Taxotere (chemotherapy for prostate cancer) is administered intravenously usually in an cancer center or a hospital setting. Often the areas which are designated for chemo administration are referred to as infusion centers.
Taxotere is administered with either on a higher dosage schedule of once every three weeks (q3wk) or a lower dosage schedule of once every week (q1wk). The higher, once every three-week schedule, seems to be more effective in combating the disease. The lower dose, weekly schedule is used for those patients who are unable to tolerate the higher dosage protocol.
The most common side effect of chemotherapy is fatigue. About 50% of all men receiving Taxotere complain of moderate to very severe fatigue. Usually, the fatigue abates in about one week after the infusion. Men receiving the lower dosage report lower levels of fatigue, but their fatigue often lasts for a longer period post infusion.
Another common side effect is edema, or swelling of the feet and ankles. The swelling is a result of water retention and should be reported to your physician. Your doctor can prescribe a diuretic (water pill) to help your body expel the fluid. Do not ignore any signs of edema because it could also be an indication of other complications. Edema can be a sign of an abnormal removal of interstitial fluid caused by obstruction of the lymphatic system, for example due to pressure from a tumor or enlarged lymph nodes, destruction of lymph vessels by radiotherapy, or by infiltration of the lymphatics by an unrelated infection.
Taxotere can also have a significant impact on your blood. Anemia, or a low red blood cell count, can actually be the reason many men report fatigue. Anemia can be combated by taking Aranesp or Procrit which mimic a naturally occurring hormone that stimulate the body to produce more red blood cells.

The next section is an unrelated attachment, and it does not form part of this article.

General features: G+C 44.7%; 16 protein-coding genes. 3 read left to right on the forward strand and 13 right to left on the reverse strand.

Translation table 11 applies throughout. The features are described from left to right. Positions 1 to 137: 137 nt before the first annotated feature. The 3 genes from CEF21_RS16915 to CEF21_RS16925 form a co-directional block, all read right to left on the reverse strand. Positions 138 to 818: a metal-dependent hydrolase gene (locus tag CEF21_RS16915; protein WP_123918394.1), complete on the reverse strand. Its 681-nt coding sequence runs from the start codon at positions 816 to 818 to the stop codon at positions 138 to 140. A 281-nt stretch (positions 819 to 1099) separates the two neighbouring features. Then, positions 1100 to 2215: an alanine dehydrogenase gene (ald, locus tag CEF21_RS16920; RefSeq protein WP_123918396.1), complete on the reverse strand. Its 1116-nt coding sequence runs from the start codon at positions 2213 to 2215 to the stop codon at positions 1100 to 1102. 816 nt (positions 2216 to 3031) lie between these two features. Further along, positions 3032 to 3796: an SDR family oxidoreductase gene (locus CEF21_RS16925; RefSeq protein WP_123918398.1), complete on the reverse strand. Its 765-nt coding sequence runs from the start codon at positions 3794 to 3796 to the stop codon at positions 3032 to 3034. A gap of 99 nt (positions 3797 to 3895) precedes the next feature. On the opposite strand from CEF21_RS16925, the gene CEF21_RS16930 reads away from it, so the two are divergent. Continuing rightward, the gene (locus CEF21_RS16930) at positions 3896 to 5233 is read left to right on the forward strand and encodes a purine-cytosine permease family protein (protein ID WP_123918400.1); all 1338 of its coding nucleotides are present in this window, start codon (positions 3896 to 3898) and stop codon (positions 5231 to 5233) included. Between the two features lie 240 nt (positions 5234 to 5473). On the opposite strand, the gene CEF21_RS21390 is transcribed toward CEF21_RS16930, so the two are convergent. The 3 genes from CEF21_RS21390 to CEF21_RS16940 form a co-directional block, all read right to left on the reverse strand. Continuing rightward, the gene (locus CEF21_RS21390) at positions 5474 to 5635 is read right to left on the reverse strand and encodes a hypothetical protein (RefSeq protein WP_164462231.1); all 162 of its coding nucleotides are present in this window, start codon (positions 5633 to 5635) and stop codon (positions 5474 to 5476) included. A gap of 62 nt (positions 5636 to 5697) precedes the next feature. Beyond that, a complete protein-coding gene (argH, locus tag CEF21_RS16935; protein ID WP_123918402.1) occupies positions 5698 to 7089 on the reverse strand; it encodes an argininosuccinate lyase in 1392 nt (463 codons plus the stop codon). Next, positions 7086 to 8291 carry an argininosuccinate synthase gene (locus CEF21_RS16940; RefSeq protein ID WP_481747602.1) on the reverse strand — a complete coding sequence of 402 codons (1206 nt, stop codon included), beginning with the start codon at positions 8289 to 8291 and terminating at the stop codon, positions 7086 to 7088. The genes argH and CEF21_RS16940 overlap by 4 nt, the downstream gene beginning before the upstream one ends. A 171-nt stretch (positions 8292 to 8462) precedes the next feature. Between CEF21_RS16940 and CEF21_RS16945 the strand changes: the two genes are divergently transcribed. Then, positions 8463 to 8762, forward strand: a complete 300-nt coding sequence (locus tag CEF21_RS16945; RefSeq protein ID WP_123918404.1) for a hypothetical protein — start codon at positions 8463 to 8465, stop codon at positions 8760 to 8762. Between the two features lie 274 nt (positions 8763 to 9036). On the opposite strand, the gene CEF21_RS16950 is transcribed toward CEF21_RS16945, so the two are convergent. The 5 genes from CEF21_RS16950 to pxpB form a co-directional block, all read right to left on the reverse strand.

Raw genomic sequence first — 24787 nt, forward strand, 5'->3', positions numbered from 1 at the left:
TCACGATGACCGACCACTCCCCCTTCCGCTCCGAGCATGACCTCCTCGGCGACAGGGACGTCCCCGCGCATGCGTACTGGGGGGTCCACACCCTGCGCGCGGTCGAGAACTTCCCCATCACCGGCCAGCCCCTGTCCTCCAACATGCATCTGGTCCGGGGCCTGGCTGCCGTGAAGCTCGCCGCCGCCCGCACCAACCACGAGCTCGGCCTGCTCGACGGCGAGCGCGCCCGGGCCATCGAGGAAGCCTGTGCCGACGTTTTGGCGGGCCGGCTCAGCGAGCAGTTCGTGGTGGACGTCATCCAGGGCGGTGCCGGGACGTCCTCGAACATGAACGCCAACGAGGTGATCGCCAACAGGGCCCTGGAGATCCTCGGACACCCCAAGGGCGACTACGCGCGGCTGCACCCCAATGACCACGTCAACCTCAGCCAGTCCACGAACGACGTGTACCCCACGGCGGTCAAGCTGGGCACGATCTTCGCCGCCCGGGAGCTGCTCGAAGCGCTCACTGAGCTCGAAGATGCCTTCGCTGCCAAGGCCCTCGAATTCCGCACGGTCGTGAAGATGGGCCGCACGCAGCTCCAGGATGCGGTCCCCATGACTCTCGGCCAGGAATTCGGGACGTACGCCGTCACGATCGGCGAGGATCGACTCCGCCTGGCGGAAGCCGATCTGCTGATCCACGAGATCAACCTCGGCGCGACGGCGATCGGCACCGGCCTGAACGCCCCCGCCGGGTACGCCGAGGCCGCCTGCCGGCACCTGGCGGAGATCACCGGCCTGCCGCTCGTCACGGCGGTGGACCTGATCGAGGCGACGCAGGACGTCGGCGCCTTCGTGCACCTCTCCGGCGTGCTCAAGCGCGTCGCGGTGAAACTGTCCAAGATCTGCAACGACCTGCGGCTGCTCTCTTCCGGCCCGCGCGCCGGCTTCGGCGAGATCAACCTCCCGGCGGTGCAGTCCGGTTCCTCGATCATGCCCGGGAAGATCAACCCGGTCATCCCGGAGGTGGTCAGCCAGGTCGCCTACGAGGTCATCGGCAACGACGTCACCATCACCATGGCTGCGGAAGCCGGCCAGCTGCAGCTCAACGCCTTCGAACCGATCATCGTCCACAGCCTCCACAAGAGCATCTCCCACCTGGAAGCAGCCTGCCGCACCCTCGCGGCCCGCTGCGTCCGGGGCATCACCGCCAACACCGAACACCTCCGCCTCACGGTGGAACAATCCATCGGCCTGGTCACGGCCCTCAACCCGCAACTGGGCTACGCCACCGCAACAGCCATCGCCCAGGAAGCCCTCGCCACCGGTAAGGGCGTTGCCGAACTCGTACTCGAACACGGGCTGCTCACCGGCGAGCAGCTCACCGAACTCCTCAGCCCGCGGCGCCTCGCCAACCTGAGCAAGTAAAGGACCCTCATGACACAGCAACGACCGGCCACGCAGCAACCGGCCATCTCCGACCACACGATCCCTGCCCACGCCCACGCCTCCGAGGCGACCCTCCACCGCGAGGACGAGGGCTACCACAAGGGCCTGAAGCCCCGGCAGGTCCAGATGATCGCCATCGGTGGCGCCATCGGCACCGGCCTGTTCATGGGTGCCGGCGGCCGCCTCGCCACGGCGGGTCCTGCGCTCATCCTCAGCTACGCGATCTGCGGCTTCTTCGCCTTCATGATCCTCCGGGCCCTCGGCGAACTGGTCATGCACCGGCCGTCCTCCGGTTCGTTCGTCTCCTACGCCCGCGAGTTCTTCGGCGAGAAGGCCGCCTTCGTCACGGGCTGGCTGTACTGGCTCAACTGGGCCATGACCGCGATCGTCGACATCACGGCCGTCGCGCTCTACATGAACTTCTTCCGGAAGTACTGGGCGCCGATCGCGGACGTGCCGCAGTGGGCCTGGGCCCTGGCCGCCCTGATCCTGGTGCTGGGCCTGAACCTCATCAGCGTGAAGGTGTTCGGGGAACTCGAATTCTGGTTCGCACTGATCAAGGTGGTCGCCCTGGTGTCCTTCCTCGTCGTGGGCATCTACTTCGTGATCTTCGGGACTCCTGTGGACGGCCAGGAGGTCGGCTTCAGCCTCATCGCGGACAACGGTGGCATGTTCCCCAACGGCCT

Your white blood cells (WBC) can also be affect by Taxotere. A depressed WBC
impairs your immune system and opens you up to contracting other infections.
These infections can be very serious and lead to hospitalizations and even death.
Taking white blood cell growth factors such as Neupogen, Neulasta or Leukine
can stimulate your own production of white blood cells inorder to protect your immune system.
Taxotere can also irritate the liver. It seems to affect liver enzymes that cause the
irritation. Lowering the dosage of Taxotere allows the liver to recover.
Taxotere also affects the ability to taste things and it can also cause nausea. Both of these side effects make food less attractive and can cause unwanted weight loss. Many
men report that sucking on ice cubes during the actual infusion helps to reduce
these effects. There are also drugs (Zofran, Anzemet and Kytril) that can block the
feeling of nausea.
Rarer, but a not uncommon side effect is diarrhea. Mild diarrhea can be controlled with over the counter medications, but severe diarrhea may necessitate stopping the Taxotere.
Taxotere may also cause skin, nail and hair loss. Sometimes tear ducts will become irritated and not able to drain. Some men will also experience neuropathy, or a numbness or tingling in the toes and fingers. High doses of glutamine can minimize the neuropathy.
Despite all of these potential side effects, Taxotere has proven to be effective and to extend lives. The degree that a man may experience any side effect or even what side effect is not predictable, however many men do not experience or experience only very mild side effects. Your oncologist has many tools available to help you navigate the road of chemotherapy. Make sure that you let your doctor know what you experience and ask for help in combating any negative effects you might experience.
Joel T Noawk MA, MSW